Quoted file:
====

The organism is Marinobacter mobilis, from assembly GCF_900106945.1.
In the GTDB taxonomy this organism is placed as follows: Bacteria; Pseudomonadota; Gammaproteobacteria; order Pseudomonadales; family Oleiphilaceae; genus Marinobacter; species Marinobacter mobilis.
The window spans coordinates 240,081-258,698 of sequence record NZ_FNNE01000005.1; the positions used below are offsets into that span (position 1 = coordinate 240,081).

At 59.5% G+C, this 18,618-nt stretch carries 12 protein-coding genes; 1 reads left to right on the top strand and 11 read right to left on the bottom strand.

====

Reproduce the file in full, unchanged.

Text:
The organism is Marinobacter mobilis, from assembly GCF_900106945.1.
In the GTDB taxonomy this organism is placed as follows: Bacteria; Pseudomonadota; Gammaproteobacteria; order Pseudomonadales; family Oleiphilaceae; genus Marinobacter; species Marinobacter mobilis.
The window spans coordinates 240,081-258,698 of sequence record NZ_FNNE01000005.1; the positions used below are offsets into that span (position 1 = coordinate 240,081).

At 59.5% G+C, this 18,618-nt stretch carries 12 protein-coding genes; 1 reads left to right on the top strand and 11 read right to left on the bottom strand.